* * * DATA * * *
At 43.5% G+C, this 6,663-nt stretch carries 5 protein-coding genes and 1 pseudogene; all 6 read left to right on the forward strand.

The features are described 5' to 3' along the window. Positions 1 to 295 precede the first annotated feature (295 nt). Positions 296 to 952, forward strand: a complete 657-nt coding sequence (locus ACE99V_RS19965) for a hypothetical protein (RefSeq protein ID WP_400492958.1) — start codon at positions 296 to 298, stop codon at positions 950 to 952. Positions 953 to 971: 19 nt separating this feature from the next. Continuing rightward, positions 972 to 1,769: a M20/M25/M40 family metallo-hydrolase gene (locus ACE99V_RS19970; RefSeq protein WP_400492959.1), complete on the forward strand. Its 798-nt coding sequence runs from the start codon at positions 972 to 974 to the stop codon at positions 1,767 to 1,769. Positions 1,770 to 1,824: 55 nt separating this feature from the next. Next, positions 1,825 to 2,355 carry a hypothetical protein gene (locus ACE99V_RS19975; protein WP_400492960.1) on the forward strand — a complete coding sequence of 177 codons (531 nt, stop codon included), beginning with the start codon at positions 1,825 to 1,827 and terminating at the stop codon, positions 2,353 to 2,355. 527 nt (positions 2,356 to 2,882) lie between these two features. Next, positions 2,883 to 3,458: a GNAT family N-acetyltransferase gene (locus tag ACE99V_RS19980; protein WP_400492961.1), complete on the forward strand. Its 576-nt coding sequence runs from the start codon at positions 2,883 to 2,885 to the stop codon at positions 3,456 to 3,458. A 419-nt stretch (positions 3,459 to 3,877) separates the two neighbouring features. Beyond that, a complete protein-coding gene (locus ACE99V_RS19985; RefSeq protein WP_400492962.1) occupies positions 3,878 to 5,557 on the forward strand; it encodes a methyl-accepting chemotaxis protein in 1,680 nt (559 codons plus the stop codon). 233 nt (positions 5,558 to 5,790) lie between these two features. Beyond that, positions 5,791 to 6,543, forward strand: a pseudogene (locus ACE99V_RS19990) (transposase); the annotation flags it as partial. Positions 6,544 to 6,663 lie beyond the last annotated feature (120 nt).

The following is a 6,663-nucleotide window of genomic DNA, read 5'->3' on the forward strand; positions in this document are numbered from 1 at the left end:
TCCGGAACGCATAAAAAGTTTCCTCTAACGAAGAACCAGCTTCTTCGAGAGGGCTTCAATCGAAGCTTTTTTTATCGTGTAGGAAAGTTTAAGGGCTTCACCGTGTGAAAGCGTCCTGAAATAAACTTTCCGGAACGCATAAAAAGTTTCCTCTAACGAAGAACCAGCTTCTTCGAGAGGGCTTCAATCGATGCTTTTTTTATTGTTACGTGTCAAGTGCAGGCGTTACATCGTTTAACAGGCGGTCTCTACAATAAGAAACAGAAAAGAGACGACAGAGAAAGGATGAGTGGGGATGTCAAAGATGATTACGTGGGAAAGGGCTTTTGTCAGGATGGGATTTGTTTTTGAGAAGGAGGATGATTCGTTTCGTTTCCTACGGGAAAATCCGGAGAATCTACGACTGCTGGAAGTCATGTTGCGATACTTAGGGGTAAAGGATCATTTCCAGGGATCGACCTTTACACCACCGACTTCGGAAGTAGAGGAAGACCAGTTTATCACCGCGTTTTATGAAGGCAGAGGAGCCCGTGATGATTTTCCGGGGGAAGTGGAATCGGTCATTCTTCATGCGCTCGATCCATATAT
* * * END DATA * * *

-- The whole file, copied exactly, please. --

At 43.5% G+C, this 6,663-nt stretch carries 5 protein-coding genes and 1 pseudogene; all 6 read left to right on the forward strand.

The features are described 5' to 3' along the window. Positions 1 to 295 precede the first annotated feature (295 nt). Positions 296 to 952, forward strand: a complete 657-nt coding sequence (locus ACE99V_RS19965) for a hypothetical protein (RefSeq protein ID WP_400492958.1) — start codon at positions 296 to 298, stop codon at positions 950 to 952. Positions 953 to 971: 19 nt separating this feature from the next. Continuing rightward, positions 972 to 1,769: a M20/M25/M40 family metallo-hydrolase gene (locus ACE99V_RS19970; RefSeq protein WP_400492959.1), complete on the forward strand. Its 798-nt coding sequence runs from the start codon at positions 972 to 974 to the stop codon at positions 1,767 to 1,769. Positions 1,770 to 1,824: 55 nt separating this feature from the next. Next, positions 1,825 to 2,355 carry a hypothetical protein gene (locus ACE99V_RS19975; protein WP_400492960.1) on the forward strand — a complete coding sequence of 177 codons (531 nt, stop codon included), beginning with the start codon at positions 1,825 to 1,827 and terminating at the stop codon, positions 2,353 to 2,355. 527 nt (positions 2,356 to 2,882) lie between these two features. Next, positions 2,883 to 3,458: a GNAT family N-acetyltransferase gene (locus tag ACE99V_RS19980; protein WP_400492961.1), complete on the forward strand. Its 576-nt coding sequence runs from the start codon at positions 2,883 to 2,885 to the stop codon at positions 3,456 to 3,458. A 419-nt stretch (positions 3,459 to 3,877) separates the two neighbouring features. Beyond that, a complete protein-coding gene (locus ACE99V_RS19985; RefSeq protein WP_400492962.1) occupies positions 3,878 to 5,557 on the forward strand; it encodes a methyl-accepting chemotaxis protein in 1,680 nt (559 codons plus the stop codon). 233 nt (positions 5,558 to 5,790) lie between these two features. Beyond that, positions 5,791 to 6,543, forward strand: a pseudogene (locus ACE99V_RS19990) (transposase); the annotation flags it as partial. Positions 6,544 to 6,663 lie beyond the last annotated feature (120 nt).

The following is a 6,663-nucleotide window of genomic DNA, read 5'->3' on the forward strand; positions in this document are numbered from 1 at the left end:
TCCGGAACGCATAAAAAGTTTCCTCTAACGAAGAACCAGCTTCTTCGAGAGGGCTTCAATCGAAGCTTTTTTTATCGTGTAGGAAAGTTTAAGGGCTTCACCGTGTGAAAGCGTCCTGAAATAAACTTTCCGGAACGCATAAAAAGTTTCCTCTAACGAAGAACCAGCTTCTTCGAGAGGGCTTCAATCGATGCTTTTTTTATTGTTACGTGTCAAGTGCAGGCGTTACATCGTTTAACAGGCGGTCTCTACAATAAGAAACAGAAAAGAGACGACAGAGAAAGGATGAGTGGGGATGTCAAAGATGATTACGTGGGAAAGGGCTTTTGTCAGGATGGGATTTGTTTTTGAGAAGGAGGATGATTCGTTTCGTTTCCTACGGGAAAATCCGGAGAATCTACGACTGCTGGAAGTCATGTTGCGATACTTAGGGGTAAAGGATCATTTCCAGGGATCGACCTTTACACCACCGACTTCGGAAGTAGAGGAAGACCAGTTTATCACCGCGTTTTATGAAGGCAGAGGAGCCCGTGATGATTTTCCGGGGGAAGTGGAATCGGTCATTCTTCATGCGCTCGATCCATATAT